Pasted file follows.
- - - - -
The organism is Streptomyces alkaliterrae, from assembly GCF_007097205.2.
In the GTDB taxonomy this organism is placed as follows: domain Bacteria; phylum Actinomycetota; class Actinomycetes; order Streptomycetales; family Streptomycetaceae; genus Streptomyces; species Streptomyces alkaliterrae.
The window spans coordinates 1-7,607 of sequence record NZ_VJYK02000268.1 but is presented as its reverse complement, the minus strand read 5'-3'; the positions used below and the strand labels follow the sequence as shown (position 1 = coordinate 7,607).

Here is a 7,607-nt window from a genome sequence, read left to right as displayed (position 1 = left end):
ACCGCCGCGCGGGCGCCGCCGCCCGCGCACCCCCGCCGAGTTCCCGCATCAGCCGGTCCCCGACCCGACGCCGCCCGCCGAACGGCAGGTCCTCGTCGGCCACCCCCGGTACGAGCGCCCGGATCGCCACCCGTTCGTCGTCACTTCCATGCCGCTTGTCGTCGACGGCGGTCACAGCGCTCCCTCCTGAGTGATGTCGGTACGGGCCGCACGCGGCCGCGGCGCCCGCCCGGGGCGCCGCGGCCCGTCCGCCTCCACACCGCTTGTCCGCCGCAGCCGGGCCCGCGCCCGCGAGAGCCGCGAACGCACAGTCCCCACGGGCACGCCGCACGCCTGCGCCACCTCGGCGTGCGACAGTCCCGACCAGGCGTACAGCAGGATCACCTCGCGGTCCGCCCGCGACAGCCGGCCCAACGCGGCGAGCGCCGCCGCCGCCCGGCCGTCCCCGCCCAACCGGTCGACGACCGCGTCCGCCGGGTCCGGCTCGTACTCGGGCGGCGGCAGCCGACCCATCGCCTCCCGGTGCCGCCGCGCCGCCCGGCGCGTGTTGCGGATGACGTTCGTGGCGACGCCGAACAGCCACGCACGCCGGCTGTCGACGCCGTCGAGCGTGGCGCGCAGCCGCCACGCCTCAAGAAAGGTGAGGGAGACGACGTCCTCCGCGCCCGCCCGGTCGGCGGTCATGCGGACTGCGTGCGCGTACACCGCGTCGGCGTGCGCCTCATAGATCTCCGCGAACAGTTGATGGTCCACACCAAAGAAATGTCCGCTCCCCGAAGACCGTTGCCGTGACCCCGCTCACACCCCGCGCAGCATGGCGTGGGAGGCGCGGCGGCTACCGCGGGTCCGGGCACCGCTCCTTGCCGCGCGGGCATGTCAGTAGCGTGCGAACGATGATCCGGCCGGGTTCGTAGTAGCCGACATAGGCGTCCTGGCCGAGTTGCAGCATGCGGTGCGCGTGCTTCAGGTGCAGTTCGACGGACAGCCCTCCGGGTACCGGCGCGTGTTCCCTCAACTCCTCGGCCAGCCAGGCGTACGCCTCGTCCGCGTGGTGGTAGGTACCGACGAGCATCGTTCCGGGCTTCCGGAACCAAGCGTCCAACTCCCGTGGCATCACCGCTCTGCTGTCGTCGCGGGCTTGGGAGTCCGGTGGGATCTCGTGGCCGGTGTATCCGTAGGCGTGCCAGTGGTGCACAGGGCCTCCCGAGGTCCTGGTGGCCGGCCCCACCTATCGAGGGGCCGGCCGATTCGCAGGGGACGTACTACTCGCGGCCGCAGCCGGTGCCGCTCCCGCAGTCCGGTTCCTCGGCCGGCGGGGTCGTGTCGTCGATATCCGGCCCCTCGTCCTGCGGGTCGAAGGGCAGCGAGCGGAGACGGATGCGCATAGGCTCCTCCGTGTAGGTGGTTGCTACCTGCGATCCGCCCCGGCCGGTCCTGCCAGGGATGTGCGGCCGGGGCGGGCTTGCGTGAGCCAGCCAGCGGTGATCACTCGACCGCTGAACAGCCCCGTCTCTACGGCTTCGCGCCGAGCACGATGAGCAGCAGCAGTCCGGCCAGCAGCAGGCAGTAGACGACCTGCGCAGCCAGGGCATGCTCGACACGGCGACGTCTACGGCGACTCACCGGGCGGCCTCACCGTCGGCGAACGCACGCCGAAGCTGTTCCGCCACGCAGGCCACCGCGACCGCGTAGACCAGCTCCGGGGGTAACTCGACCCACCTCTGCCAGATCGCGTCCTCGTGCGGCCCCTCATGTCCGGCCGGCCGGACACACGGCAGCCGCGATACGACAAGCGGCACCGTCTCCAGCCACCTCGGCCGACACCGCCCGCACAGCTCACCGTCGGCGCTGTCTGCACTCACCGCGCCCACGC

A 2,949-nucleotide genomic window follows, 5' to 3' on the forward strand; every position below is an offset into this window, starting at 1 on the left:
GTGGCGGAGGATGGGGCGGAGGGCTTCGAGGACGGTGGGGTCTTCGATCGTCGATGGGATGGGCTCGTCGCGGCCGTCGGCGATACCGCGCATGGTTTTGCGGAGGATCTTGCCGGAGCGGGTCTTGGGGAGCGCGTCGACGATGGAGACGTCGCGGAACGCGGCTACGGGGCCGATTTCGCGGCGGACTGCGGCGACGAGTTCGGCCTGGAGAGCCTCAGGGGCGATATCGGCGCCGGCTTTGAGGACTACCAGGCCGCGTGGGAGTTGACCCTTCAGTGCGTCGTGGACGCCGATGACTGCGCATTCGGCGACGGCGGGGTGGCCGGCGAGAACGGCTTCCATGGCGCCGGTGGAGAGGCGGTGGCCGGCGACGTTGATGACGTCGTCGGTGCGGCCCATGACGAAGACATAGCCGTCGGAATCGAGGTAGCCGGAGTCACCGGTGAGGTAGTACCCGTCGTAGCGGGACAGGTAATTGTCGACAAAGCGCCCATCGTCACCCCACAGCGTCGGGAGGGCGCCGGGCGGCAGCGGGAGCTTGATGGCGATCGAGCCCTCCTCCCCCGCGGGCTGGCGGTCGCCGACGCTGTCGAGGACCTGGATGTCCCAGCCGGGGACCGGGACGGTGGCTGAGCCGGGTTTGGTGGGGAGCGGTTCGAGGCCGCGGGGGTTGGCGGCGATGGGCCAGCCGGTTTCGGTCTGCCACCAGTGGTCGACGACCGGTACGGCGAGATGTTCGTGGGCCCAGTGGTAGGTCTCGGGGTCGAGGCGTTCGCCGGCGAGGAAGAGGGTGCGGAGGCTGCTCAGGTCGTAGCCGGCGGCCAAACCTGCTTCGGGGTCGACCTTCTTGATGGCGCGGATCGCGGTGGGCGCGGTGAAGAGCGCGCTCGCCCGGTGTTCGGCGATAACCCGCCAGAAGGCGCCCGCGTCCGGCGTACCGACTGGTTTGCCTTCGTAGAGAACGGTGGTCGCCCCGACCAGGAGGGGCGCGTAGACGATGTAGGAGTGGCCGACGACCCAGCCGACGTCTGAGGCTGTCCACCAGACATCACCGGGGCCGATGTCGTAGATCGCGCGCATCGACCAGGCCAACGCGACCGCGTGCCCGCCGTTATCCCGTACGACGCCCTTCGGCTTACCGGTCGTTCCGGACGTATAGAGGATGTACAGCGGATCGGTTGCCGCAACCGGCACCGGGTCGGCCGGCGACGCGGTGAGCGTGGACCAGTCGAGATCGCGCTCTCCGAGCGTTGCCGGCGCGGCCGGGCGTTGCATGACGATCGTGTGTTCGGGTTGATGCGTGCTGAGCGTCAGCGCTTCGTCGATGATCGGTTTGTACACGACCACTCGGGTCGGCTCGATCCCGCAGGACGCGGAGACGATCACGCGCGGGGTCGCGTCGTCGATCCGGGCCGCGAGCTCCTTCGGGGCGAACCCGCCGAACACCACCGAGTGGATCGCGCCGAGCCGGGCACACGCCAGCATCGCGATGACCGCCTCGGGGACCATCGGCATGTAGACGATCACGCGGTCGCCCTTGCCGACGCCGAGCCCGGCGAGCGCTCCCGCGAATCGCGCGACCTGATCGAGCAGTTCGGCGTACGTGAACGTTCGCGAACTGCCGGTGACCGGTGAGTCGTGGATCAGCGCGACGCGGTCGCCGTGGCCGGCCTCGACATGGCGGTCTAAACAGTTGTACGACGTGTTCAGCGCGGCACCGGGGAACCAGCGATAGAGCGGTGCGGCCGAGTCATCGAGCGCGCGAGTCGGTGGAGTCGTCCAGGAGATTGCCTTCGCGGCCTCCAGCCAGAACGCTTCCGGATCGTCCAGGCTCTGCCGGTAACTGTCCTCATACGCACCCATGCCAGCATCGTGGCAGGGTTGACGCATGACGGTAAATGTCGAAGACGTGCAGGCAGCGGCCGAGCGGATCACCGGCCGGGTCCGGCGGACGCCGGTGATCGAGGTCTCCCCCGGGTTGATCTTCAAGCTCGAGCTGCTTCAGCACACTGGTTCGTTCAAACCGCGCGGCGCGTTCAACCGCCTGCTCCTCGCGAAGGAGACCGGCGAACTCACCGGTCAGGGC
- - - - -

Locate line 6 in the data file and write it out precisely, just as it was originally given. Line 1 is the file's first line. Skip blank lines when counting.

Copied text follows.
A 2,949-nucleotide genomic window follows, 5' to 3' on the forward strand; every position below is an offset into this window, starting at 1 on the left: